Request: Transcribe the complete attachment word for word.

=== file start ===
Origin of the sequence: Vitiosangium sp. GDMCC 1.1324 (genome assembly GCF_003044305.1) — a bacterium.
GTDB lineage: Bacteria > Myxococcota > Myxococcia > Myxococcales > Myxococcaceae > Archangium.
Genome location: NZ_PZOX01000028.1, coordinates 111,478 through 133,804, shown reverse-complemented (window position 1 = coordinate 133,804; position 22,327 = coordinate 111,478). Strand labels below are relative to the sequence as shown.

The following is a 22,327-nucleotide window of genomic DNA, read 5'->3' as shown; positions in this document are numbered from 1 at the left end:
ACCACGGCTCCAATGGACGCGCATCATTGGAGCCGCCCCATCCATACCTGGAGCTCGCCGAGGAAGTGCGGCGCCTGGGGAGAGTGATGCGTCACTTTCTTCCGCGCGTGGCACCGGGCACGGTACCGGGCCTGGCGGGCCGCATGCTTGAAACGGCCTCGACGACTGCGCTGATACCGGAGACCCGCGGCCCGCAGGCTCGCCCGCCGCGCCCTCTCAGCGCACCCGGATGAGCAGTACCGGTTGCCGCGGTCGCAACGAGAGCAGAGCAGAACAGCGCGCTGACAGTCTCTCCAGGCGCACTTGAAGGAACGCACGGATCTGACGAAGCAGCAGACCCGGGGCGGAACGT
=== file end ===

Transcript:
Origin of the sequence: Vitiosangium sp. GDMCC 1.1324 (genome assembly GCF_003044305.1) — a bacterium.
GTDB lineage: Bacteria > Myxococcota > Myxococcia > Myxococcales > Myxococcaceae > Archangium.
Genome location: NZ_PZOX01000028.1, coordinates 111,478 through 133,804, shown reverse-complemented (window position 1 = coordinate 133,804; position 22,327 = coordinate 111,478). Strand labels below are relative to the sequence as shown.

The following is a 22,327-nucleotide window of genomic DNA, read 5'->3' as shown; positions in this document are numbered from 1 at the left end:
ACCACGGCTCCAATGGACGCGCATCATTGGAGCCGCCCCATCCATACCTGGAGCTCGCCGAGGAAGTGCGGCGCCTGGGGAGAGTGATGCGTCACTTTCTTCCGCGCGTGGCACCGGGCACGGTACCGGGCCTGGCGGGCCGCATGCTTGAAACGGCCTCGACGACTGCGCTGATACCGGAGACCCGCGGCCCGCAGGCTCGCCCGCCGCGCCCTCTCAGCGCACCCGGATGAGCAGTACCGGTTGCCGCGGTCGCAACGAGAGCAGAGCAGAACAGCGCGCTGACAGTCTCTCCAGGCGCACTTGAAGGAACGCACGGATCTGACGAAGCAGCAGACCCGGGGCGGAACGT